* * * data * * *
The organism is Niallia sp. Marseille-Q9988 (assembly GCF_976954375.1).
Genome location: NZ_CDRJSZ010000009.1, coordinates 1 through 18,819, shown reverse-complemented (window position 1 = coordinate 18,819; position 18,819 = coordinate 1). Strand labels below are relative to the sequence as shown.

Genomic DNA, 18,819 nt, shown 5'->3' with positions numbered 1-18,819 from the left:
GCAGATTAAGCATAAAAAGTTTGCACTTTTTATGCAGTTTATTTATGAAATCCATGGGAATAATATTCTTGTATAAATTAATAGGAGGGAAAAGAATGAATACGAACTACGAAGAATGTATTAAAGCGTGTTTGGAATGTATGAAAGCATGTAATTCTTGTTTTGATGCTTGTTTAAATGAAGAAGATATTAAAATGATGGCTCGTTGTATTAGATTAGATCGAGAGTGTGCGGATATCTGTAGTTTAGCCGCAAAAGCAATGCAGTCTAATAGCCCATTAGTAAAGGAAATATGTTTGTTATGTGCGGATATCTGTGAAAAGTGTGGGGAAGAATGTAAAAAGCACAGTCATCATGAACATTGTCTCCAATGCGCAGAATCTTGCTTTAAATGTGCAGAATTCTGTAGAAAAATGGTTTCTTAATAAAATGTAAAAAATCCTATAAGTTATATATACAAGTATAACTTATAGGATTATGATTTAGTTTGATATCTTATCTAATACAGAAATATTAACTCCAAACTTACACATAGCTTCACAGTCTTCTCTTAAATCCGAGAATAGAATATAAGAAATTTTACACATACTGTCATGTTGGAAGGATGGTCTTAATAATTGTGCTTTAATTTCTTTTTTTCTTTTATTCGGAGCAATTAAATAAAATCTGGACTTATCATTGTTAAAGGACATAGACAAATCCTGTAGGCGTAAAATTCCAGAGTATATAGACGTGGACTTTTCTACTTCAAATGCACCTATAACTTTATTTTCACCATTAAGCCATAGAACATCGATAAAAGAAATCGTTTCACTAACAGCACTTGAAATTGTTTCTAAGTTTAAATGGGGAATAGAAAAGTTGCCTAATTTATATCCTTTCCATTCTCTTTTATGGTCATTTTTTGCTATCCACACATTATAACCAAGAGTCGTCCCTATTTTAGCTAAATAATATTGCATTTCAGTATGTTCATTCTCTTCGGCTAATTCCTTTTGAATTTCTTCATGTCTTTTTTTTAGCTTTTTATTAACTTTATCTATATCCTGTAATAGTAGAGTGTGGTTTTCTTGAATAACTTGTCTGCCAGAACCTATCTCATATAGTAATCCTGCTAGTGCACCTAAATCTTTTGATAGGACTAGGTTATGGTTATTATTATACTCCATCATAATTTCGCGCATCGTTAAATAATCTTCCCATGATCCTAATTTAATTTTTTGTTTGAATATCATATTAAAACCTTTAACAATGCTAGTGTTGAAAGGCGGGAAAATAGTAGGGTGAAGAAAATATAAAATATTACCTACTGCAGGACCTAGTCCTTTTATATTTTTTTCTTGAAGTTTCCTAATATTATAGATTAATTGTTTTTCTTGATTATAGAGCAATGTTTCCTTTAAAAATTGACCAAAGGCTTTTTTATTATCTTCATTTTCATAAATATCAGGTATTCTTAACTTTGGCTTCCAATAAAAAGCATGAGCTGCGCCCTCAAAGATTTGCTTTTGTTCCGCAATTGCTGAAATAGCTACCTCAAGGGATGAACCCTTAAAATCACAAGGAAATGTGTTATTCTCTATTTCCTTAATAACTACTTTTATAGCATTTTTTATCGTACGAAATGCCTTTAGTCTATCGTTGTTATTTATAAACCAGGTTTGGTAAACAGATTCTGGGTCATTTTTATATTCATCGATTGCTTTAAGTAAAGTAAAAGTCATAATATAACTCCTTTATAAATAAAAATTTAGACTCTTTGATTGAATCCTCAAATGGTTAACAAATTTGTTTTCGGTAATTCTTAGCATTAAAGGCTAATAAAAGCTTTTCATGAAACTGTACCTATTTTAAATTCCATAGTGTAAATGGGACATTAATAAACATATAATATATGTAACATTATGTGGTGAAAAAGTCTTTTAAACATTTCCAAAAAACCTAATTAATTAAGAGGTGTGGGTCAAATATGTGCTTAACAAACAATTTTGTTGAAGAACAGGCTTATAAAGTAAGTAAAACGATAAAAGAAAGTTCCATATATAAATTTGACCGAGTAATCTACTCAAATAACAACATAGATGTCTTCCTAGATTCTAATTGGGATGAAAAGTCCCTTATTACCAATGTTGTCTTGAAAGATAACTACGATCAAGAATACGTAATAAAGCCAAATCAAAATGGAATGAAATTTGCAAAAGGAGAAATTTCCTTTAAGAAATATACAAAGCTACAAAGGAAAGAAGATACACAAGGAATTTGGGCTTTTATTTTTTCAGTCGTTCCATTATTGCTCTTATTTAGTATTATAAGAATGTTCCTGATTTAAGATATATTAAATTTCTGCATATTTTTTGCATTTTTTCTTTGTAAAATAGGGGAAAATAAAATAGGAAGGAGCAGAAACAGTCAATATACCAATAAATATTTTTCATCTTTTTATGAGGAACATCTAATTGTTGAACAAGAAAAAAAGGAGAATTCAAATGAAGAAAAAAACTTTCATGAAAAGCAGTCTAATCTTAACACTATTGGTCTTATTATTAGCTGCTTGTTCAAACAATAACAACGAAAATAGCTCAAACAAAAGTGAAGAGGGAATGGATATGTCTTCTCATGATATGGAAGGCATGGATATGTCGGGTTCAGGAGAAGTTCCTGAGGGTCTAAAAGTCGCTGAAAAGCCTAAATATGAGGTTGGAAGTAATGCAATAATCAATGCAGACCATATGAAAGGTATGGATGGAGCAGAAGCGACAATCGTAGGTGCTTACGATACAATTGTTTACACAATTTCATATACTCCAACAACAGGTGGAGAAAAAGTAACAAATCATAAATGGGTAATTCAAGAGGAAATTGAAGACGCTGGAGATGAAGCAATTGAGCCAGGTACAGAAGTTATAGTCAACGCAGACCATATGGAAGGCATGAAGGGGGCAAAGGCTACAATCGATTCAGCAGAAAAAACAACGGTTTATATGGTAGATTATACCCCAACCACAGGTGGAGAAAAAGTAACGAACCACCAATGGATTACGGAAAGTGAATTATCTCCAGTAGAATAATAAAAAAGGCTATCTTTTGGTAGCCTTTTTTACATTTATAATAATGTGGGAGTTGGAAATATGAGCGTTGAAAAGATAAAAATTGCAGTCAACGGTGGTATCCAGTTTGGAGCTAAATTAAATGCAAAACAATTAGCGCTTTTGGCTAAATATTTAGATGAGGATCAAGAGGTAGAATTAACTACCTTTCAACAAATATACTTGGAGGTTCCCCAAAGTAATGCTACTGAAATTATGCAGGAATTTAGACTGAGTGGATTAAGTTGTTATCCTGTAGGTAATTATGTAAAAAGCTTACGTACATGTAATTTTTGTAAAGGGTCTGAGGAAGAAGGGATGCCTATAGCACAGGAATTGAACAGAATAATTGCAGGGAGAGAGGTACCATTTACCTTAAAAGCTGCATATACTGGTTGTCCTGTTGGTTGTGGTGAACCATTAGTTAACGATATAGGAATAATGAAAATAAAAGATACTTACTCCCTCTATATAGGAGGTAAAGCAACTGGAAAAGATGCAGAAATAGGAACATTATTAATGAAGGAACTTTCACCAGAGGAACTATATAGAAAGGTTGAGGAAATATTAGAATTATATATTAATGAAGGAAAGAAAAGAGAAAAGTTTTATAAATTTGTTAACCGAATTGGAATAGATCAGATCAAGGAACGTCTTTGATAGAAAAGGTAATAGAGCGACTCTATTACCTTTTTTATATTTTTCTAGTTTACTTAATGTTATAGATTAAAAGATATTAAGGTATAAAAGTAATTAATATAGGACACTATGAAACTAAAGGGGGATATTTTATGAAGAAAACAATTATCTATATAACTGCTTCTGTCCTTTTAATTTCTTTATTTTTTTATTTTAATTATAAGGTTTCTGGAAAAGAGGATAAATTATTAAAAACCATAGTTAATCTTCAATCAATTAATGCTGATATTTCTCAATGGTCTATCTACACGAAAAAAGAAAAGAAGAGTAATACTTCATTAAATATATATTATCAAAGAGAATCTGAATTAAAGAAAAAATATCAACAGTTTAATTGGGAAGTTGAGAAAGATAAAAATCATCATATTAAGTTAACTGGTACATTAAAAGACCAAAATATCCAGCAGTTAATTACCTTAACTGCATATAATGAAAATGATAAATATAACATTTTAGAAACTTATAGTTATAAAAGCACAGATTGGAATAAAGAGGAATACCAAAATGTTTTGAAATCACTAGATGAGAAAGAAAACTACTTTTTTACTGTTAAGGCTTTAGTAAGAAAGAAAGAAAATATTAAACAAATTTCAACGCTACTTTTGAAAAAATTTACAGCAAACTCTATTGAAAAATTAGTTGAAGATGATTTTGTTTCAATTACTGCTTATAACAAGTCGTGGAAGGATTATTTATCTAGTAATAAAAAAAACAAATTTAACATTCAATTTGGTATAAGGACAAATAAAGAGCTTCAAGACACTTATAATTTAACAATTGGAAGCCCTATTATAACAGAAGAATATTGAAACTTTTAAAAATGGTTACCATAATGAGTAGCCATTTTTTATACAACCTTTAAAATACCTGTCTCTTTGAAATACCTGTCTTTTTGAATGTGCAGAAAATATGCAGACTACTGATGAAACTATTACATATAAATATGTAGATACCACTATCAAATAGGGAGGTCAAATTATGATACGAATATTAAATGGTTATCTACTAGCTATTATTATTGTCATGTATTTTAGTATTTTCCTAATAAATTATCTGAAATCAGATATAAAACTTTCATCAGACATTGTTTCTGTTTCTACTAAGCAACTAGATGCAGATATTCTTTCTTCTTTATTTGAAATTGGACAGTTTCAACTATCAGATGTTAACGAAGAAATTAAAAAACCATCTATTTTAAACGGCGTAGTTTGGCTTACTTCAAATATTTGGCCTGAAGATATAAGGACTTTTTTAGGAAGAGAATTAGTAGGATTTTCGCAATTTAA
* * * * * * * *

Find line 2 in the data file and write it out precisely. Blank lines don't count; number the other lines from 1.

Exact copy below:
Genome location: NZ_CDRJSZ010000009.1, coordinates 1 through 18,819, shown reverse-complemented (window position 1 = coordinate 18,819; position 18,819 = coordinate 1). Strand labels below are relative to the sequence as shown.